Real Steel (2011) starring Hugh Jackman, Dakota Goyo, Evangeline Lilly, Anthony Mackie, Kevin Durand, Hope Davis, James Rebhorn, Karl Yune, Olga Fonda directed by Shawn Levy Movie Review

Real Steel (2011)   4/54/54/54/54/5

Hugh Jackman, Dakota Goyo and Atom in Real Steel (2011)

The Mighty Atom

I've heard "Real Steel" described as Sylvester Stallone's "Rocky" combined with "Transformers" but there is another element, another Stallone element because it also has the father son bonding storyline from "Over the Top". On paper that sounds like a disaster, a cheesy story about an estranged father and son bonding as they fight robot boxers yet it strangely works, in fact it not only works but is surprisingly good entertainment. The bonding storyline whilst a cliche heartstring puller is nice and the whole underdog element whilst just as unoriginal gets you involved and as for the special effects of the robots, well put "Real Steel" in the ring with "Transformers" and "Real Steel" kicks butt.

Charlie Kenton (Hugh Jackman - X-Men Origins: Wolverine) is struggling, not only does he keep on losing the robot fights he is involved with but he also owes a lot of money. To add to his head ache he discovers that the mother of his son Max (Dakota Goyo) has passed away and it means that he is now Max's legal guardian. Stuck with Max for the summer, before Max's aunt takes custody Charlie finds himself bonding with his son as they work together on a robot which they discover in a scrap yard, a real underdog of a robot but one with a big heart.

Evangeline Lilly as Bailey Tallet in Real Steel (2011)

Before getting to the actual story the thing which really grabs you about "Real Steel" is that it looks terrific and I am not just on about the CGI. The various locations from a small boxing ring to the underground fights at the Zoo as well as the big stadium fight it looks amazing, futuristic but not too futuristic that it is too unbelievable. Add to that great cinematography, brilliant long shots, great close ups and they all add to how you connect to the drama and the action and a huge reason whilst the bonding aspect of the storyline is cliche it still gets you involved.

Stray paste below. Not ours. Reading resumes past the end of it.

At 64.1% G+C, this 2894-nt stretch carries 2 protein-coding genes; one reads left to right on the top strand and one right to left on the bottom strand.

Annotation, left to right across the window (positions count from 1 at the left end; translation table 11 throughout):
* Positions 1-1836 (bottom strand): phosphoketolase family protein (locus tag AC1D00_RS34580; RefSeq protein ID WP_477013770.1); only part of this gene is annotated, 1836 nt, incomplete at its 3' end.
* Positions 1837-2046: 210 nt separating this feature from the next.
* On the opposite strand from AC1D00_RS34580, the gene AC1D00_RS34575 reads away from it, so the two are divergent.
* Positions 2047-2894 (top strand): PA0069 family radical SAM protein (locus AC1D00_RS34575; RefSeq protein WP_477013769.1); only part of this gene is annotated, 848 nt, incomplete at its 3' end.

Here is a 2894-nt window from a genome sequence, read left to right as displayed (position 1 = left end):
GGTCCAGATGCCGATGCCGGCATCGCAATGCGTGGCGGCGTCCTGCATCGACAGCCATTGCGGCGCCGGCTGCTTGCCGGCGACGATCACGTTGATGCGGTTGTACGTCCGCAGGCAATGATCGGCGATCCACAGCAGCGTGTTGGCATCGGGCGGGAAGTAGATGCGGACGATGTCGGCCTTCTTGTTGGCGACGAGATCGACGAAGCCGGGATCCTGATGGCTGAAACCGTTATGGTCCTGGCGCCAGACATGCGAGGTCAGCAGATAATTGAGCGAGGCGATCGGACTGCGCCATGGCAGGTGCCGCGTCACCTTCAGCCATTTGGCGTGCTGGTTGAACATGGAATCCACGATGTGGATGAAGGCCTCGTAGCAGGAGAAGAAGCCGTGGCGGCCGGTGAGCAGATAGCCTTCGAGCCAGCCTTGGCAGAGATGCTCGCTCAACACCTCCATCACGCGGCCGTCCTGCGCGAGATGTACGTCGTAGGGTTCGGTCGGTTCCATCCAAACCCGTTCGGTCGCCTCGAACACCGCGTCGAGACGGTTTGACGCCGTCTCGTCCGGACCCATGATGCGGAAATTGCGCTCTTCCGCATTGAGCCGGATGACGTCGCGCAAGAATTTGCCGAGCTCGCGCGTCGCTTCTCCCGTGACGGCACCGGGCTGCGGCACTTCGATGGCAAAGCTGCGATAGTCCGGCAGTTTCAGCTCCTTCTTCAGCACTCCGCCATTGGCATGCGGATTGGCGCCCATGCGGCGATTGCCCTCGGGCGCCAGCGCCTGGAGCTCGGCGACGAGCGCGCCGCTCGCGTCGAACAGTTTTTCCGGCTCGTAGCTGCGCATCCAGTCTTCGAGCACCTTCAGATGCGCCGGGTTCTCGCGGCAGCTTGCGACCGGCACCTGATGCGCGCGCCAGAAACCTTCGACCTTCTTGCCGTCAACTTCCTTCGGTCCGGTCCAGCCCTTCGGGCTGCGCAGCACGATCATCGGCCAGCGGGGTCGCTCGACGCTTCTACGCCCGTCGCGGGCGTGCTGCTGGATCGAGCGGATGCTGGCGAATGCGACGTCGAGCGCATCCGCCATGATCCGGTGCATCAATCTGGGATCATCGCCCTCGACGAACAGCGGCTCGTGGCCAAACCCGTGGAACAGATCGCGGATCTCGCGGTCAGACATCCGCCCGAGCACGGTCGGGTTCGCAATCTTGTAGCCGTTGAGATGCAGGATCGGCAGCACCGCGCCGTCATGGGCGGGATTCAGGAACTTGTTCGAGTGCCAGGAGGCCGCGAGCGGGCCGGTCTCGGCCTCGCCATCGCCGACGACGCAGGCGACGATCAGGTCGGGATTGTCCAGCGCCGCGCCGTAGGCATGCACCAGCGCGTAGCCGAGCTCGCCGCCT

Of course we also have the special effects, the CGI robots and as already mentioned "Real Steel" kicks "Transformers" butt. The moments where we just get to look at the robots standing still they look impressive, detailed and more importantly real. But then you get the action and rather than just being a blur of pixels we get to see the robots move clearly, when one throws a punch you see the robot arm move in detail when it lands you see the individual sparks fly from the body as it leaves a caverness dent. It is simply breath taking the detail of these CGI creations and for those like me who often moan about CGI action being poor this is a movie which shows how to do it right.

Of course there is also the storyline and whilst both sides of "Real Steel" is unoriginal the combination of a father and son bonding with an underdog boxing story is nicely worked. You know where the movie will lead, you know Charlie having spent time with Max will end up connecting with his son whilst their robot Atom will eventually fight the mighty Zeus but it doesn't matter. It doesn't matter because the storyline never tries to be any more than it is, doing the stuff which works and then moving on so that we then get the action.

What is quite surprising is that whilst we get behind Charlie and Max, Atom is not as big a character in itself than you might expect. Here we have the underdog, the lowly G2 robot going up against proper fighters and taking a pounding yet you don't feel for him despite a few moments when he almost has human like looks. That in itself might be why "Real Steel" ends up being so good because if Atom had been made to much of a human like character it could have felt to cheesy.

It also means that both Hugh Jackman as Charlie and Dakota Goyo as Max are the characters we connect with and whilst both playing cliche characters it works. Jackman has this nice energy going on, being a bit of a ducker and diver who is trying to forget his past as a real boxer and Goyo has the cuteness of a child but also a pluckiness to make it believable he is Charlie's son.

What this all boils down to is that "Real Steel" was a pleasant surprise because I half expected a cheesy robot fighting movie where the special effects and CGI were poor and little more than blurs when it came to the action. But here we have a glorious looking movie which shows how good CGI robots can be combined with two cliche but enjoyable stories which delve into Stallone's previous movies and updates them.

Tags: Boxing Movies